Hood to Coast burst onto the scene on August 7, 1982. Known as the “Mother of All Relays,” it paved the way for several others. The mystique and attraction to these types of events are the victories, mishaps, and unpredictability. I guarantee any person that has been involved with an overnight relay has a story. The vast majority of them are humorous in nature.
As the popularity of relays grew, the expansion to other states followed. It wouldn’t be long before someone in Arkansas decided it was time to showcase what “The Natural State” had to offer. Todd and Kimberlee Guin wanted to afford others the relay experience. Thus, Outback in the Ozarks was born.
I met Kimberlee at the Route 66 Marathon when she approached me with a flyer about the race. Having recently finished Capital to Coast Relay in Texas, the idea was appealing to me. I had to know more.
She outlined her ideas and plans to me. I listened in astonishment. Her idea was to direct a race that you would never forget. Every Arkansan knows that a 200-mile relay in the Ozarks would not be flat. Along with hills, stunning views, lakes, rivers, wildlife, etc. can be appreciated.
By design the course will challenge you, but give you access to some of our Arkansas State Parks (i.e. Hobbs State Park-Conservation AreaWithrow Springs, Lake Fort Smith, Devil’s Den, and Prairie Grove Battlefield State Park). Relays are unique, but this undeniably is an example others should follow.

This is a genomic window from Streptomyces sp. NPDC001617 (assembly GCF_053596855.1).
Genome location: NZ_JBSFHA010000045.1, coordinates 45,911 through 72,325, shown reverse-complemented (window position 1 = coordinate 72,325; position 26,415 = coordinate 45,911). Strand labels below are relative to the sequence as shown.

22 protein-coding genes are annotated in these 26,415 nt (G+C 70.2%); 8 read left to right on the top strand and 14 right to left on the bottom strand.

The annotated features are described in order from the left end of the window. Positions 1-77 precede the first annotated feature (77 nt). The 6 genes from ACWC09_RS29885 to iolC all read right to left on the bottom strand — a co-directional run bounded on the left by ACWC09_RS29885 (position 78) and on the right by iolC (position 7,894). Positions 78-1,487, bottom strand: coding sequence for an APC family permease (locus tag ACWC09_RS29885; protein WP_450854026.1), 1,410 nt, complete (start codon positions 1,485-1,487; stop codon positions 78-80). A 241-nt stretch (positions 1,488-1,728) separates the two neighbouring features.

In my opinion one of the best things Todd and Kimberlee did was their orchestration of the major exchanges. This is where the vans switch. Utilizing the state parks was ingenious. Most teams have 8-12 members in two vans. Van #1 will run the first six legs and Van #2 the next six legs. The pattern continues until all thirty-six legs are complete.
Having the exchange in an open area benefits the teams. Since our state parks have showers available, the teams can freshen up, use “real” bathrooms, and lounge around before or after the exchange. No need to clutter around areas in the middle of nowhere, which is not uncommon for relays. Bravo, race directors!
On the eve of a relay, teams are making final preparations. Last minute rushes to the store for more supplies are underway. Decorations are being put on the vans. The anxiety of the event swirls through everyone’s mind. Injured or nearly injured runners are contemplating if they will run. Batteries are being checked thrice. Without question, it’s not the same as a typical race. One wouldn’t have to worry about a van running out of gas during a 10k or supporting an entire team of runners day and night. Something that is comparable to typical half marathons and full marathons is the pre-race dinner.
This gathering is open to all participants the night before the race. Teams have a chance to meet each other and to get any questions answered before the party starts the following day. Use your time wisely.
I applaud the race directors for going out of their way to make this the best experience for first-timers and seasoned relay runners. They have put in countless hours of preparation. The detail of the race guide confirms my belief that Todd and Kimberlee have the best interest of the runners in mind. The crazy contests add another element of fun to the event.
Both groups will find this to be nothing like they’ve ever experienced. I sure hope my schedule permits me to do this next year. I am jealous! I know what’s going through their minds. “What have I gotten myself into?” You’ve gotten yourself into a good time, that’s what!